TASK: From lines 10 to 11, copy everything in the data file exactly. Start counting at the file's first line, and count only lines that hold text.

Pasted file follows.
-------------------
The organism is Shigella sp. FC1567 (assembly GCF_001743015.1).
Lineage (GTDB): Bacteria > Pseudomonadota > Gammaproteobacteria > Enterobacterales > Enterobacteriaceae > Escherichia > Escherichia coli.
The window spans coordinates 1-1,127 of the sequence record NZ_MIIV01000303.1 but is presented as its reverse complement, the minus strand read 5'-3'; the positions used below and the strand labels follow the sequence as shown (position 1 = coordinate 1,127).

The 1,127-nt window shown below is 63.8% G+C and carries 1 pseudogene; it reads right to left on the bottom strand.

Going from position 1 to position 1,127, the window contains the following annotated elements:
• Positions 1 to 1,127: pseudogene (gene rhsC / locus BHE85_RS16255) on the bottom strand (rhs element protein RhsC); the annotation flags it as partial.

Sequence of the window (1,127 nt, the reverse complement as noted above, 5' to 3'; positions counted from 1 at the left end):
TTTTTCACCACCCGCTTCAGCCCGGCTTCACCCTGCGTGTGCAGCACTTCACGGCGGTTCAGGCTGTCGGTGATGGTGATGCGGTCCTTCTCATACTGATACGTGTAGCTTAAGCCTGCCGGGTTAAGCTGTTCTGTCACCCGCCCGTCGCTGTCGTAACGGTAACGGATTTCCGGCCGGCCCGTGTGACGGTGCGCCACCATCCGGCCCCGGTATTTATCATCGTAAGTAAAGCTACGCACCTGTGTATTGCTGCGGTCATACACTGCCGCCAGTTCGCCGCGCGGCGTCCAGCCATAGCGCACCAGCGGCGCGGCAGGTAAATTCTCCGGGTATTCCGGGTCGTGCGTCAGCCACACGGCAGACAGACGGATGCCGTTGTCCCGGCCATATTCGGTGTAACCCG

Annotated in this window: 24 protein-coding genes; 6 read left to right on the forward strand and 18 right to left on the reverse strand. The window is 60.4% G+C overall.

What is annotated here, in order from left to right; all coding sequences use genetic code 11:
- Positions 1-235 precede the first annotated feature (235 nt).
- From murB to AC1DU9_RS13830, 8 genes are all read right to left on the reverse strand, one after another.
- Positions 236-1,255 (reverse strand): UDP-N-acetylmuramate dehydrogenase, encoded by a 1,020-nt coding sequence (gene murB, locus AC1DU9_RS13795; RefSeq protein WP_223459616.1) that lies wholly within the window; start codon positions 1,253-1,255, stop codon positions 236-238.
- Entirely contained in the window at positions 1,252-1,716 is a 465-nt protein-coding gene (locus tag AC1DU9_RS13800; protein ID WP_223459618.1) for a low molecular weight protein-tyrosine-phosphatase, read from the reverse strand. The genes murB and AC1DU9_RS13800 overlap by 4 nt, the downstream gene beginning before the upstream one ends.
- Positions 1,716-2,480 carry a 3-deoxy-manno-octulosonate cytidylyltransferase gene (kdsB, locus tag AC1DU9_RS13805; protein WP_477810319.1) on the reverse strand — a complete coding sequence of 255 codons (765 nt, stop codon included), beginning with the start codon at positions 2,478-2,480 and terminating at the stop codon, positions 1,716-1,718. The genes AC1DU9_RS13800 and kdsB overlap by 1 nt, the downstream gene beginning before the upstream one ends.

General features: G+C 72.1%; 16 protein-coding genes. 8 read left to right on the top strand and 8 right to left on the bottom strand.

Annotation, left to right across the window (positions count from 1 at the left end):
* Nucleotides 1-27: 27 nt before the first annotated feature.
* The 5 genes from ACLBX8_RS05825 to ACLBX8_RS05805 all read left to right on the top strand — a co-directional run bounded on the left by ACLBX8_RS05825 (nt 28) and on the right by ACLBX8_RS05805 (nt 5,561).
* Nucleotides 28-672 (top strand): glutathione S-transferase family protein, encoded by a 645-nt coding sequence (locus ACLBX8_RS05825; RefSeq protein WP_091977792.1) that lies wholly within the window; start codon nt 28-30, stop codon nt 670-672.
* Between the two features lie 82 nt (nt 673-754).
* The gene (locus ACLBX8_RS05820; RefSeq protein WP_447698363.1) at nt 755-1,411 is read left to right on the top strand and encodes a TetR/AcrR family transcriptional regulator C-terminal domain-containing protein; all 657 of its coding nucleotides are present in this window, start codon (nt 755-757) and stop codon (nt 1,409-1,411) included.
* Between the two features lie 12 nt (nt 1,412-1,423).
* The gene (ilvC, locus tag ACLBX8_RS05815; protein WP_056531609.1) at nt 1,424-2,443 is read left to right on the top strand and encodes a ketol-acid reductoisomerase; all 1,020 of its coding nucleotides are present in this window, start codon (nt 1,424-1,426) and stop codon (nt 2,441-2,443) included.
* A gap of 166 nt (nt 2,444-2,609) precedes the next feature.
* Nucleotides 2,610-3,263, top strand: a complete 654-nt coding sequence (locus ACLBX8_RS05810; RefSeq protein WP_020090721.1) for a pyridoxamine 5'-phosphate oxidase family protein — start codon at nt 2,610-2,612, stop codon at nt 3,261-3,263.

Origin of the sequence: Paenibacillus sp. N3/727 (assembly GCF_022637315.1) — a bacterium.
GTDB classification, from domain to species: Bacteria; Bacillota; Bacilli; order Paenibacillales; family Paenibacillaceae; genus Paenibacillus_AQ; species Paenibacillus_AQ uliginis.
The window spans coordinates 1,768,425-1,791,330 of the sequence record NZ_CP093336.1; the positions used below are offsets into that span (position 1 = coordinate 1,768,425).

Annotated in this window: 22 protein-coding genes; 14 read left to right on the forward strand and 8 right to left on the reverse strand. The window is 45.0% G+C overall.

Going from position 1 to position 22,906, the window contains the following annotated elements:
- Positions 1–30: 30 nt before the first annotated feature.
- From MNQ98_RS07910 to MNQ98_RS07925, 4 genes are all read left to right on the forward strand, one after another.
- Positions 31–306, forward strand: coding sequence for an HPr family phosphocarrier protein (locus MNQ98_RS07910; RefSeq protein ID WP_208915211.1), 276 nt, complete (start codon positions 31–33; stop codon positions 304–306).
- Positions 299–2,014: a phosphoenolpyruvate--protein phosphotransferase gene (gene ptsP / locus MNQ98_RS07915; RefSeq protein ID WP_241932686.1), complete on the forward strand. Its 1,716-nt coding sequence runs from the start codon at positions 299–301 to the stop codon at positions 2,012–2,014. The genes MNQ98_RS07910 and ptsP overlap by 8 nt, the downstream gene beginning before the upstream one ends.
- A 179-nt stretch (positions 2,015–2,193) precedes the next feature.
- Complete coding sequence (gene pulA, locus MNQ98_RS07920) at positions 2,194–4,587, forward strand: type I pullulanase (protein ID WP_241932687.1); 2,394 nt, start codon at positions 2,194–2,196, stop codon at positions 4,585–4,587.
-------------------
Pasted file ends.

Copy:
What is annotated here, in order from left to right; all coding sequences use genetic code 11:
- Positions 1-235 precede the first annotated feature (235 nt).